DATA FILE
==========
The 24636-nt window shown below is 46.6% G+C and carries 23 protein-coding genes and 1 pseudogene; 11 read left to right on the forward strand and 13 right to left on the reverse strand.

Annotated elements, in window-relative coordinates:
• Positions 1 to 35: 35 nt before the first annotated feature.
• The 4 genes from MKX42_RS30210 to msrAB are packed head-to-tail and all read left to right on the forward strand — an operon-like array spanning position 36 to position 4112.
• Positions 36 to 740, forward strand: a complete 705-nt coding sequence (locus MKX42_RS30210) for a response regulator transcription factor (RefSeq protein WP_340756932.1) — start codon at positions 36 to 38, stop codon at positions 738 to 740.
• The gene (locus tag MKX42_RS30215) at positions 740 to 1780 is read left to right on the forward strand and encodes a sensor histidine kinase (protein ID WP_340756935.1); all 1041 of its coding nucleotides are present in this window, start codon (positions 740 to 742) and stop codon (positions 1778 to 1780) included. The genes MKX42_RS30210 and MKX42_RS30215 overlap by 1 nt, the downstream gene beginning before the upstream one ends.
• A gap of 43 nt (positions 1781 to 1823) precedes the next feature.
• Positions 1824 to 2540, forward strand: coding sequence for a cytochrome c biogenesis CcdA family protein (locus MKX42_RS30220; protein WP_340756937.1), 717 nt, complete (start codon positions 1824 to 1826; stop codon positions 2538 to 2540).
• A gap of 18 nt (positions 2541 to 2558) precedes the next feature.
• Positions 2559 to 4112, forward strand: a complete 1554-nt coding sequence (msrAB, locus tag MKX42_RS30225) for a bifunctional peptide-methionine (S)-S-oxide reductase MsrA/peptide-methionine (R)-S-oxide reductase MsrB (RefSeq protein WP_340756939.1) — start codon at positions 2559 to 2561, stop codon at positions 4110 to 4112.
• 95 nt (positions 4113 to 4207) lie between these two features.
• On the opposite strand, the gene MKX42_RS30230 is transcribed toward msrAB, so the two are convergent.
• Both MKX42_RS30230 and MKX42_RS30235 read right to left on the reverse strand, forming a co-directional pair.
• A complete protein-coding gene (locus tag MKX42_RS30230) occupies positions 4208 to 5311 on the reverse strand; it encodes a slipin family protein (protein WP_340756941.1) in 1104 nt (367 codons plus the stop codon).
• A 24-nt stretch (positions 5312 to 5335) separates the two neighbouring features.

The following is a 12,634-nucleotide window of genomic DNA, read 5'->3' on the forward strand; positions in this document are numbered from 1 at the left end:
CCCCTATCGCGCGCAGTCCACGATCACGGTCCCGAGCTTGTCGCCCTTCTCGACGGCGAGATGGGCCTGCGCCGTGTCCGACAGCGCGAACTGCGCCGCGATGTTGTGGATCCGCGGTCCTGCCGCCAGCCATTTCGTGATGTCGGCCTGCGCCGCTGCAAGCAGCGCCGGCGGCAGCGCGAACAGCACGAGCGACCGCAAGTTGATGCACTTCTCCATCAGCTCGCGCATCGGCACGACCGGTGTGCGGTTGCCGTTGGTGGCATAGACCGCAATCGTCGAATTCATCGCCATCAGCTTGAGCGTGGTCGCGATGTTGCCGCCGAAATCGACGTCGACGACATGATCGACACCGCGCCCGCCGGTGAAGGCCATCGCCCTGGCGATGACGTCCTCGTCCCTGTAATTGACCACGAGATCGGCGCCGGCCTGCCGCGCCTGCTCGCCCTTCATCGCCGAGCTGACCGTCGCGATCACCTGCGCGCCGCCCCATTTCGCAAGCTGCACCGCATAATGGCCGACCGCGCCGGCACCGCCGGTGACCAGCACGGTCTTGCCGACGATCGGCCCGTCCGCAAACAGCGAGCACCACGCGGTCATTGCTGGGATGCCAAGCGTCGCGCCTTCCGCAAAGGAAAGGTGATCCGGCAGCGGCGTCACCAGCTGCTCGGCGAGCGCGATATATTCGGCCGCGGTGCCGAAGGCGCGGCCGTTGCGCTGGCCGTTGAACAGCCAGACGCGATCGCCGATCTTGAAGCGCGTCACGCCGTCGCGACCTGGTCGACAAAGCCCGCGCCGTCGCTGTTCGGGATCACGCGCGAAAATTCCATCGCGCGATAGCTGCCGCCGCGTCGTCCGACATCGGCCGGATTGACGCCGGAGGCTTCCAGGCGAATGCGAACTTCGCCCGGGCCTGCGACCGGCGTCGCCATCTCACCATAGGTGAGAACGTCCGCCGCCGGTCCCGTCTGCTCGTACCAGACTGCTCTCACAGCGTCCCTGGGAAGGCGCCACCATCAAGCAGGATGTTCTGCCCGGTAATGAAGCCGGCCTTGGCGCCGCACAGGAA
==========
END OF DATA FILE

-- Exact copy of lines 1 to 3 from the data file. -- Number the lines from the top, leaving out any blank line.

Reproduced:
The 24636-nt window shown below is 46.6% G+C and carries 23 protein-coding genes and 1 pseudogene; 11 read left to right on the forward strand and 13 right to left on the reverse strand.

Annotated elements, in window-relative coordinates:
• Positions 1 to 35: 35 nt before the first annotated feature.